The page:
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outlook

[out-loo k] /ˈaʊtˌlʊk/
noun
1.
the view or prospect from a particular place.
2.
mental attitude or view; point of view:
one's outlook on life.
3.
prospect of the future:
the political outlook.
4.
the place from which an observer looks out; lookout.
5.
the act or state of looking out.
6.
a watch kept; vigilance; lookout:
a careful outlook to prevent forest fires.
Origin of outlook
1660-1670
First recorded in 1660-70; out- + look
Synonyms
1, 3. scene. 2. attitude, viewpoint, position, approach.
Dictionary.com Unabridged
Based on the Random House Dictionary, © Random House, Inc. 2017.
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Examples from the Web for outlook
Contemporary Examples
Historical Examples
  • Do the outlook and the Commoner imply progress since the Stagirite?

    'Tis Sixty Years Since Charles Francis Adams
  • When they stopped at the door no one was on the outlook for them.

    Weighed and Wanting George MacDonald
  • But here we are upon the hill-top, with as fair an outlook as man could wish to have.'

    Micah Clarke Arthur Conan Doyle
  • Our decision here will affect our outlook on the entire relation of the sexes.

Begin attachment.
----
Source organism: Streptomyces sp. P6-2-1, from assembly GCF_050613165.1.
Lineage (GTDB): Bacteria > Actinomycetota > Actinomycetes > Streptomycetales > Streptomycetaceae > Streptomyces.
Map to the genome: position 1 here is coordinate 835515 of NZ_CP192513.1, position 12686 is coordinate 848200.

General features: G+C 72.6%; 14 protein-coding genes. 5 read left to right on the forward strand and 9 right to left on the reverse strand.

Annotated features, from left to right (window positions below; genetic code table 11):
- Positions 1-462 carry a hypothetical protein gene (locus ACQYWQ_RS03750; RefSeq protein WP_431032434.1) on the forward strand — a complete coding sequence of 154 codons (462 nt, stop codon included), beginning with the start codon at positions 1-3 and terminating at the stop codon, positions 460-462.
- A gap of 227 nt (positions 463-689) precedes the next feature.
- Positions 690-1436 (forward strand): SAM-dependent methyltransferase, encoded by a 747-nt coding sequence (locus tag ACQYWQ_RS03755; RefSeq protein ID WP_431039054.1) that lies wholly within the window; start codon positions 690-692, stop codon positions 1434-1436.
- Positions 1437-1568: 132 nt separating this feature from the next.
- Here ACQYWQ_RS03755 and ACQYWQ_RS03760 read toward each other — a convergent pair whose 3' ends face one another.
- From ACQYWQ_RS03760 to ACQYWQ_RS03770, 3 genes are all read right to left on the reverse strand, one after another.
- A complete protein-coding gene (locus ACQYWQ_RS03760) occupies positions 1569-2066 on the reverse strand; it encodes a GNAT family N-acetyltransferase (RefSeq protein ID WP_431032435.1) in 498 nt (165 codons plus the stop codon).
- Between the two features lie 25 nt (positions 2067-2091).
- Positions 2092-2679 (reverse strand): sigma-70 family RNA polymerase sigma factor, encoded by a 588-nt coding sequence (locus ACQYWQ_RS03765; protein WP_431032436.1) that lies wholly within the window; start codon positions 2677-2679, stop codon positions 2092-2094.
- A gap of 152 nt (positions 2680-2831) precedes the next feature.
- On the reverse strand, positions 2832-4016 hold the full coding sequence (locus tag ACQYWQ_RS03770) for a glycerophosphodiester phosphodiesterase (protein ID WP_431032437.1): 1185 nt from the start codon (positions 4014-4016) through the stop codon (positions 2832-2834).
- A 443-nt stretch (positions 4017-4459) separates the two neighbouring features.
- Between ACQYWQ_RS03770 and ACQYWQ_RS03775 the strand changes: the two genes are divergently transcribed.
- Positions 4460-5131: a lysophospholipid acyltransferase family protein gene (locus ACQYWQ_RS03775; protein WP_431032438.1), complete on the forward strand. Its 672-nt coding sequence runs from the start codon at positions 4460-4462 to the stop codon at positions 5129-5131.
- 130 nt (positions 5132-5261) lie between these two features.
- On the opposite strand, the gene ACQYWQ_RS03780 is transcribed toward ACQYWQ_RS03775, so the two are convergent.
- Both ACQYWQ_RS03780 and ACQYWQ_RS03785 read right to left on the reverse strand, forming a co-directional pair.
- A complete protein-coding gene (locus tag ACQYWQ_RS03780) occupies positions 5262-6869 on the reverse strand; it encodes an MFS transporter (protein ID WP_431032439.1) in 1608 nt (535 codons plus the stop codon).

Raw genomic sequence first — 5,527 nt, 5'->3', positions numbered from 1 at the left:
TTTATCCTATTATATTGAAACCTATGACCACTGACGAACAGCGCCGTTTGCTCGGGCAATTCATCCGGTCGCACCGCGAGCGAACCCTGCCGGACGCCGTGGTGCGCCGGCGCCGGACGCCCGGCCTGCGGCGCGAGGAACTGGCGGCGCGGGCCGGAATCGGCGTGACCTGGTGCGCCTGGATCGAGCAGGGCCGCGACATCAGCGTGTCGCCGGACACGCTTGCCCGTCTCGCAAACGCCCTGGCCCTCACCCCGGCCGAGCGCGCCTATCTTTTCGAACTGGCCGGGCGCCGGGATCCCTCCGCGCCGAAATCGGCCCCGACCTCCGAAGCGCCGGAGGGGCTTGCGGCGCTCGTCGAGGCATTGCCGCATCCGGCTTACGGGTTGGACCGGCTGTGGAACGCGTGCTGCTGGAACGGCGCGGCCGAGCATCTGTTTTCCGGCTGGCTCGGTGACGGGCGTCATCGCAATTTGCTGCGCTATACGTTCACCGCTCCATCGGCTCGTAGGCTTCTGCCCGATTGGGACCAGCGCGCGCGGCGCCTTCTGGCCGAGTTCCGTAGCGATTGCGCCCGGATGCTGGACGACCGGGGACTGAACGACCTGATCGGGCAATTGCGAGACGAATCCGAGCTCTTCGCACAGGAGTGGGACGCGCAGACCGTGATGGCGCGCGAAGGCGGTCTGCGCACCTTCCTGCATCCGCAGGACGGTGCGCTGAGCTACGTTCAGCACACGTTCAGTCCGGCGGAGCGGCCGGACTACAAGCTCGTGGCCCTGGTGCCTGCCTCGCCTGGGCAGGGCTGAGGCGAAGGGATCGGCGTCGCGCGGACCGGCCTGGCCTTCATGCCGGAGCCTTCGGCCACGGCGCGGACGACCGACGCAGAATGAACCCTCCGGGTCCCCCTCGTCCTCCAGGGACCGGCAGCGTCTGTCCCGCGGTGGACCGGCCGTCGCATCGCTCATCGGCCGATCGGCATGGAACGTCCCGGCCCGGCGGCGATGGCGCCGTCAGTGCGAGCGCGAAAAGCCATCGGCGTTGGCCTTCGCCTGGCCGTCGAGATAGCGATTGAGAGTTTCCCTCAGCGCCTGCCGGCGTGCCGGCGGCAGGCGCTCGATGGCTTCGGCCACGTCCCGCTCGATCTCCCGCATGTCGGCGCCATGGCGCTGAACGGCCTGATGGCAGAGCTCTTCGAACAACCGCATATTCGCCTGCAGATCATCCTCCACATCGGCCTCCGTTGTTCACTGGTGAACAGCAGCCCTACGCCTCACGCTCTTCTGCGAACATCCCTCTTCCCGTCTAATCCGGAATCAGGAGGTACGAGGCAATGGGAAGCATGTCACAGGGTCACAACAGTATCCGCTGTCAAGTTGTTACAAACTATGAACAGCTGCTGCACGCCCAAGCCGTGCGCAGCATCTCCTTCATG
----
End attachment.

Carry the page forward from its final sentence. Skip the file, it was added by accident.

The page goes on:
The Truth About Woman C. Gasquoine Hartley
  • Life seemed a melancholy thing: how gloomy, how helpless her outlook!

    A Nest of Spies Pierre Souvestre
British Dictionary definitions for outlook

outlook

/ˈaʊtˌlʊk/
noun
1.
a mental attitude or point of view
2.
the probable or expected condition or outcome of something: the weather outlook
3.
the view from a place
4.
view or prospect
5.
the act or state of looking out
Collins English Dictionary - Complete & Unabridged 2012 Digital Edition
© William Collins Sons & Co. Ltd. 1979, 1986 © HarperCollins
Publishers 1998, 2000, 2003, 2005, 2006, 2007, 2009, 2012
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Word Origin and History for outlook
n.

"mental view or survey," 1742, from out (adv.) + look (v.). The meaning "prospect for the future" is attested from 1851. Earliest sense was "a look-out" (1660s). The literal sense of "vigilant watch, act or practice of looking out" (1815) is rare; look-out being used instead for this.

Online Etymology Dictionary, © 2010 Douglas Harper
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